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December 7, 2020

Monday Morning Memo: Review of the Index Replication Methods Used by ETFs in Europe

by Detlef Glow.

After iShares, the largest ETF promoter in Europe, returned to using synthetic replication with the launch of a swap-based ETF on the S&P 500, I published my views on this move in the Monday Morning Memo called “A New Dawn for Synthetic ETFs in Europe”. I believe this move might be a game changer regarding the usage of synthetic replication in the European ETF landscape.

A brief review of the historic trends around the usage of replication methods in the European ETF industry shows that synthetic index replication was widely used in the European ETF industry up until 2011. This is because investors appreciated the low tracking error and, in some cases, higher performances of these products compared to ETFs which used so-called physical replication. But in the aftermath of the financial crisis and the euro crisis, critics argued that ETFs that use a swap to replicate their underlying indices add another layer of risk to their portfolios. With the developments during the financial crisis in mind, investors started to divest from synthetic ETFs and invested in physical ETFs which replicate their index by either holding all the constituents of the index with the respective weight in their portfolio (full replication) or, for indices with a large number of constituents or very complex/exotic indices, a basket of securities that matches the risk/return profile of the index (optimized replication). The preference for physical replication can clearly be seen in the market shares, measured by assets under management, for the respective replication methods.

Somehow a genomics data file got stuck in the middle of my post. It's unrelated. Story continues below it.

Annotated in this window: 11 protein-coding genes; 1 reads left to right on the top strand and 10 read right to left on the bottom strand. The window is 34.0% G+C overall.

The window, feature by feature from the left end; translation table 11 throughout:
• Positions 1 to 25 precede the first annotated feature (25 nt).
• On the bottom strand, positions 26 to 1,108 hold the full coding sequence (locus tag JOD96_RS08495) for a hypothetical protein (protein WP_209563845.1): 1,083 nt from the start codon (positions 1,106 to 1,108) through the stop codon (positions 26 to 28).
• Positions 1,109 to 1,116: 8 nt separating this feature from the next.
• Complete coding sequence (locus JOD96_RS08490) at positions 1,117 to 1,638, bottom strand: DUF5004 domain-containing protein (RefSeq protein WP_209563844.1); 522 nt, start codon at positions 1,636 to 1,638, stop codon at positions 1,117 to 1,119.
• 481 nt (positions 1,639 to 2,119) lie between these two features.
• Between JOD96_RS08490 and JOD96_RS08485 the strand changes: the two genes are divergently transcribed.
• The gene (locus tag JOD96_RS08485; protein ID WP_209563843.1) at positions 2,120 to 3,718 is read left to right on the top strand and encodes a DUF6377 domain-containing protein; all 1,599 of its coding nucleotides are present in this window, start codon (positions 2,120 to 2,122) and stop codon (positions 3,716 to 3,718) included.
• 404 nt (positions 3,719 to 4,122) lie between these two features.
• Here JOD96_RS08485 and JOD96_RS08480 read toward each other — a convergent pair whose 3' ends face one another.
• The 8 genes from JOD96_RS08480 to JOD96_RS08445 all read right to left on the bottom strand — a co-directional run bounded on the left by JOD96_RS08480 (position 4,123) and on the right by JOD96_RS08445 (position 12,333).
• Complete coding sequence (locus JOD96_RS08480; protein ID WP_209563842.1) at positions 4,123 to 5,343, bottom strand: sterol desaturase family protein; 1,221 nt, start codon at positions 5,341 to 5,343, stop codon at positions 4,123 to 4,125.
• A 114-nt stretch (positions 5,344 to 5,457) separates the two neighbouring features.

As Graph 1 depicts, ETFs which were using physical replication held 84.28% (42.12% full replication, 42.16% optimized replication) of the overall assets under management in the European ETF industry at the end of October 2020. Meanwhile, synthetic ETFs accounted for only 14.11%.

Graph 1: Market Share of Replication Methods by Assets Under Management (October 31, 2020)

Replication Methods used by ETFs in Europe

Source: Refinitiv Lipper

Generally speaking, it is surprising that optimized replication is, based on the assets under management, the most widely used replication method in Europe. This is because one would expect that full replication would be in the leading position. A closer look at the general trends shows that the growth of optimized replication coincides with the growth in bond ETFs, which is no surprise given the structure of many bond indices which, for example, may often include bonds with a low liquidity. Therefore, optimized replication is the replication method of choice for the ETF promoter to overcome these weaknesses.

In more detail, full replication is the leading replication method for equity and commodities ETFs, which seems to be a bit contrary as investments in commodities are normally made through futures. However, since futures are not eligible for UCITS funds, ETFs do normally use swaps for the replication of commodities indices. That said, full replication is used in non-UCITS compliant precious metals funds domiciled in Switzerland which invest directly in the respective precious metal. Optimized replication is the most widely used replication method for bond and mixed-assets ETFs, while synthetic replication is the most widely used for alternative UCITS, money market, and “other” ETFs. It is noteworthy that synthetic replication is the only replication method that is used for all asset types.